- The Fly by Elise Gravel, and: The Worm by Elise Gravel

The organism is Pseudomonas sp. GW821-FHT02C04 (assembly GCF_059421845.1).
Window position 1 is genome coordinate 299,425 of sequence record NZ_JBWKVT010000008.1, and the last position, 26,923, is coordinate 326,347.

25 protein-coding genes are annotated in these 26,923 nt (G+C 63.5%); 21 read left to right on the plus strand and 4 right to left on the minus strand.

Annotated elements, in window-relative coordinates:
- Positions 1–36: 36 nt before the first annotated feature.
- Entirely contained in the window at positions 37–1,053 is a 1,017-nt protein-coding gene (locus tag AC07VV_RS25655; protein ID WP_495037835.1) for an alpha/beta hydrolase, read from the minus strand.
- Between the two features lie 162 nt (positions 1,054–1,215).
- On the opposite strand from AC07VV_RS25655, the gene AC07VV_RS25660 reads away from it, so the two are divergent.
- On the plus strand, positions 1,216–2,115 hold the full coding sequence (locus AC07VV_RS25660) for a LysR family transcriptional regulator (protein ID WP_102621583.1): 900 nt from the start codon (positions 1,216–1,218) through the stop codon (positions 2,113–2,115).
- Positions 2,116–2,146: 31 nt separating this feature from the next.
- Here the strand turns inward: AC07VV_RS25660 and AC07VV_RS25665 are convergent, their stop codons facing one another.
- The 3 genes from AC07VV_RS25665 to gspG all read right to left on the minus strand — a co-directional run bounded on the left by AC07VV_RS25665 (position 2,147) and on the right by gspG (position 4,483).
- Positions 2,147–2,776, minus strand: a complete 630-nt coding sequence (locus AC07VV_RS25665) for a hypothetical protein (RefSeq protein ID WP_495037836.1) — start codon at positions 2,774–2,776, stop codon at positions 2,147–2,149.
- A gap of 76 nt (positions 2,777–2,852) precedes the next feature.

Perhaps you’ve said to yourself, “Why aren’t there more easy reader titles about vermin?” Well, worry no more. Gravel’s new series nicely fills that particular niche, serving up nuggets of introductory information about “Disgusting Critters” with a heaping helping of humor. One key factual tidbit is crisply presented per page or per spread, while the comical accompanying illustrations feature cartoon-esque creatures joking, via dialogue bubbles, about the info. In The Fly, for example, the text stating “The housefly is gray, with black stripes on his back, and his body is covered with hair” is juxtaposed against a picture of a pop-eyed fly in mid-shave, exclaiming “That means a lot of shaving!” The earthworm featured in The Worm resents the authorial designation of its muscle tube as “slimy and disgusting,” until later, when the text’s cheerful assertion that “Fishermen use earthworms to catch fish, and some people even eat them and find them delicious!” prompts the worm to exclaim, “What? Delicious? No, no, no! I’m disgusting! I’m disgusting!” The amusing digital artwork, rendered appropriately in earth tones with pops of brighter reds or pink on matte pages, is modern, fresh, and funny. The steely blue housefly with his oversized eyes and protruding proboscis and the chipper, rosyhued earthworm who respectively star are cute enough to win over even the kids who normally run screaming from creepy crawlies. While some readers may need help to decode words like “muscidae” or “hermaphrodites” (defined within the text), the writing is generally quite accessible to older primary graders; reluctant older readers may find these titles appealing as well. Pair these with Cronin’s Diary of a Worm (BCCB 10/03) or with Miller’s This Is Your Life Cycle (BCCB 9/08) for a bounty of bantering bugs.